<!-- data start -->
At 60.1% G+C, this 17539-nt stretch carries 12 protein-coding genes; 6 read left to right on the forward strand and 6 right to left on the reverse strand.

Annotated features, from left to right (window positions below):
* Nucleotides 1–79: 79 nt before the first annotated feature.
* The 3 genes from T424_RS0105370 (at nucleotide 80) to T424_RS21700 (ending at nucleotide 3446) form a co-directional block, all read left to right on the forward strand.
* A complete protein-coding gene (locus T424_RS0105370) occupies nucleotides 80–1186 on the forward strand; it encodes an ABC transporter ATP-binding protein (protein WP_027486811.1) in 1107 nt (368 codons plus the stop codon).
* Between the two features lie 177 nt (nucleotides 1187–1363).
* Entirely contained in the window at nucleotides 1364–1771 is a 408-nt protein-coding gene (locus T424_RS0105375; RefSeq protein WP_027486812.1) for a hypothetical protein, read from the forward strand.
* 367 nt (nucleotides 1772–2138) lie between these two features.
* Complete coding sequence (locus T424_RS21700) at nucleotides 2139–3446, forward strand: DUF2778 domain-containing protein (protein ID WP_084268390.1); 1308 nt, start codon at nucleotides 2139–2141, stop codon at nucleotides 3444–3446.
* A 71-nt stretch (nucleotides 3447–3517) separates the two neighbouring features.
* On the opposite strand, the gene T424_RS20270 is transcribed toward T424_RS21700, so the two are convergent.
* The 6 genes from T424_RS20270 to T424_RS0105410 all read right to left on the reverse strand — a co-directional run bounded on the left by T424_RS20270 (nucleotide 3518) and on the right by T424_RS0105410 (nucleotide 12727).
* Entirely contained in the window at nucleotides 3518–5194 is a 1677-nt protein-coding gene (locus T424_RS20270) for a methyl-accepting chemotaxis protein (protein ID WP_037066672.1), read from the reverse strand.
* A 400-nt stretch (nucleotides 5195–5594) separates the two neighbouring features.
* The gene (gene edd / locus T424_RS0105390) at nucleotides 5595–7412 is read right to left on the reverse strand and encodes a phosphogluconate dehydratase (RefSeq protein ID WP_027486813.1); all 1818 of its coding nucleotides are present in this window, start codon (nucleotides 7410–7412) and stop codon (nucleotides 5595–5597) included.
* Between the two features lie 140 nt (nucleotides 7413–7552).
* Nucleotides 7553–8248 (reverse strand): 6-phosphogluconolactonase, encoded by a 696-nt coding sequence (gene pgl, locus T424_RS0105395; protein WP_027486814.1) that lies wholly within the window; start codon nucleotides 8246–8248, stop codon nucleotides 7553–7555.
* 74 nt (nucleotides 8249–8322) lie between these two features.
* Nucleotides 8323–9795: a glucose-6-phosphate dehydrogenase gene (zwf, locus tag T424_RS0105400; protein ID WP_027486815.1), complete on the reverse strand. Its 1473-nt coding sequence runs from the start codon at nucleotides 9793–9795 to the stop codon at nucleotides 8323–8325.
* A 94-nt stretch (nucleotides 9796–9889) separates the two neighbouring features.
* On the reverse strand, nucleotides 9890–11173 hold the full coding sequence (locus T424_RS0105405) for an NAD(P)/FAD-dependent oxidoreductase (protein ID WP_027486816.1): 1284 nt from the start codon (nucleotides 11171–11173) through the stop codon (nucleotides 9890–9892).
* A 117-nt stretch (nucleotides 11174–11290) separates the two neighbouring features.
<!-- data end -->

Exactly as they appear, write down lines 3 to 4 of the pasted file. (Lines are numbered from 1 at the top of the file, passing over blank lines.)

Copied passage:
* Nucleotides 1–79: 79 nt before the first annotated feature.
* The 3 genes from T424_RS0105370 (at nucleotide 80) to T424_RS21700 (ending at nucleotide 3446) form a co-directional block, all read left to right on the forward strand.